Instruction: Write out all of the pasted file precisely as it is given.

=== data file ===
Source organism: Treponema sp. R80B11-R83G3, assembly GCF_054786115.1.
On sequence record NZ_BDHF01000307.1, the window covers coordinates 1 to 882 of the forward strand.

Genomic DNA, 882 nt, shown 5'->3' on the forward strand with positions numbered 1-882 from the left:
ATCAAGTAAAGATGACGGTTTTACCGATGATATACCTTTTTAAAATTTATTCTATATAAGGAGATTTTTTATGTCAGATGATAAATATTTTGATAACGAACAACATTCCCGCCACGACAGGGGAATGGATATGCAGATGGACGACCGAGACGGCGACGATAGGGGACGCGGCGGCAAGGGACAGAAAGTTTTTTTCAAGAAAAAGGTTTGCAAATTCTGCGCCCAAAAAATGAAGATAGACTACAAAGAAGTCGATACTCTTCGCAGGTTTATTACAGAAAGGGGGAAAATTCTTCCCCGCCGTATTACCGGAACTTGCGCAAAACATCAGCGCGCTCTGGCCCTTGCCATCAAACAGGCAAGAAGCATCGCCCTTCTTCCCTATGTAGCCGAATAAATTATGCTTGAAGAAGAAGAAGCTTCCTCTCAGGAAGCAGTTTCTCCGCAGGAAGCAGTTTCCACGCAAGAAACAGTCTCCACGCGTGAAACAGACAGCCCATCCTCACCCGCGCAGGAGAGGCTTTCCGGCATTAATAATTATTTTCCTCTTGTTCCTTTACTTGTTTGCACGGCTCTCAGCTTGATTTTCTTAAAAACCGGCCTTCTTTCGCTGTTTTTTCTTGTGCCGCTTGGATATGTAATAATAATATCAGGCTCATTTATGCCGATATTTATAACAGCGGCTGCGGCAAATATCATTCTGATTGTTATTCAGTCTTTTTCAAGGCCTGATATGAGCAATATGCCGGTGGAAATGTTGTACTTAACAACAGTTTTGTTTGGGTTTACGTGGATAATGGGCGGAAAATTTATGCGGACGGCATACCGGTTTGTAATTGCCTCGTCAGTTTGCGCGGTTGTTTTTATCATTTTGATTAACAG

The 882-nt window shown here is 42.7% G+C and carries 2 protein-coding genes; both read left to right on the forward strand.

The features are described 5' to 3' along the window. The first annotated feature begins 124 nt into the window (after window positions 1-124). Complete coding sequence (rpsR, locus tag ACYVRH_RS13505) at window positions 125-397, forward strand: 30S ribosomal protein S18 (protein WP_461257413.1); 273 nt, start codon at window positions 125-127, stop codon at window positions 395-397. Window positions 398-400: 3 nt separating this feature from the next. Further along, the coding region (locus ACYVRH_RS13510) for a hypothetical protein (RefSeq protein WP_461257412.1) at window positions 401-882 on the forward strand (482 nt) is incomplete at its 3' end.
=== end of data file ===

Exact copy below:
Source organism: Treponema sp. R80B11-R83G3, assembly GCF_054786115.1.
On sequence record NZ_BDHF01000307.1, the window covers coordinates 1 to 882 of the forward strand.

Genomic DNA, 882 nt, shown 5'->3' on the forward strand with positions numbered 1-882 from the left:
ATCAAGTAAAGATGACGGTTTTACCGATGATATACCTTTTTAAAATTTATTCTATATAAGGAGATTTTTTATGTCAGATGATAAATATTTTGATAACGAACAACATTCCCGCCACGACAGGGGAATGGATATGCAGATGGACGACCGAGACGGCGACGATAGGGGACGCGGCGGCAAGGGACAGAAAGTTTTTTTCAAGAAAAAGGTTTGCAAATTCTGCGCCCAAAAAATGAAGATAGACTACAAAGAAGTCGATACTCTTCGCAGGTTTATTACAGAAAGGGGGAAAATTCTTCCCCGCCGTATTACCGGAACTTGCGCAAAACATCAGCGCGCTCTGGCCCTTGCCATCAAACAGGCAAGAAGCATCGCCCTTCTTCCCTATGTAGCCGAATAAATTATGCTTGAAGAAGAAGAAGCTTCCTCTCAGGAAGCAGTTTCTCCGCAGGAAGCAGTTTCCACGCAAGAAACAGTCTCCACGCGTGAAACAGACAGCCCATCCTCACCCGCGCAGGAGAGGCTTTCCGGCATTAATAATTATTTTCCTCTTGTTCCTTTACTTGTTTGCACGGCTCTCAGCTTGATTTTCTTAAAAACCGGCCTTCTTTCGCTGTTTTTTCTTGTGCCGCTTGGATATGTAATAATAATATCAGGCTCATTTATGCCGATATTTATAACAGCGGCTGCGGCAAATATCATTCTGATTGTTATTCAGTCTTTTTCAAGGCCTGATATGAGCAATATGCCGGTGGAAATGTTGTACTTAACAACAGTTTTGTTTGGGTTTACGTGGATAATGGGCGGAAAATTTATGCGGACGGCATACCGGTTTGTAATTGCCTCGTCAGTTTGCGCGGTTGTTTTTATCATTTTGATTAACAG

The 882-nt window shown here is 42.7% G+C and carries 2 protein-coding genes; both read left to right on the forward strand.

The features are described 5' to 3' along the window. The first annotated feature begins 124 nt into the window (after window positions 1-124). Complete coding sequence (rpsR, locus tag ACYVRH_RS13505) at window positions 125-397, forward strand: 30S ribosomal protein S18 (protein WP_461257413.1); 273 nt, start codon at window positions 125-127, stop codon at window positions 395-397. Window positions 398-400: 3 nt separating this feature from the next. Further along, the coding region (locus ACYVRH_RS13510) for a hypothetical protein (RefSeq protein WP_461257412.1) at window positions 401-882 on the forward strand (482 nt) is incomplete at its 3' end.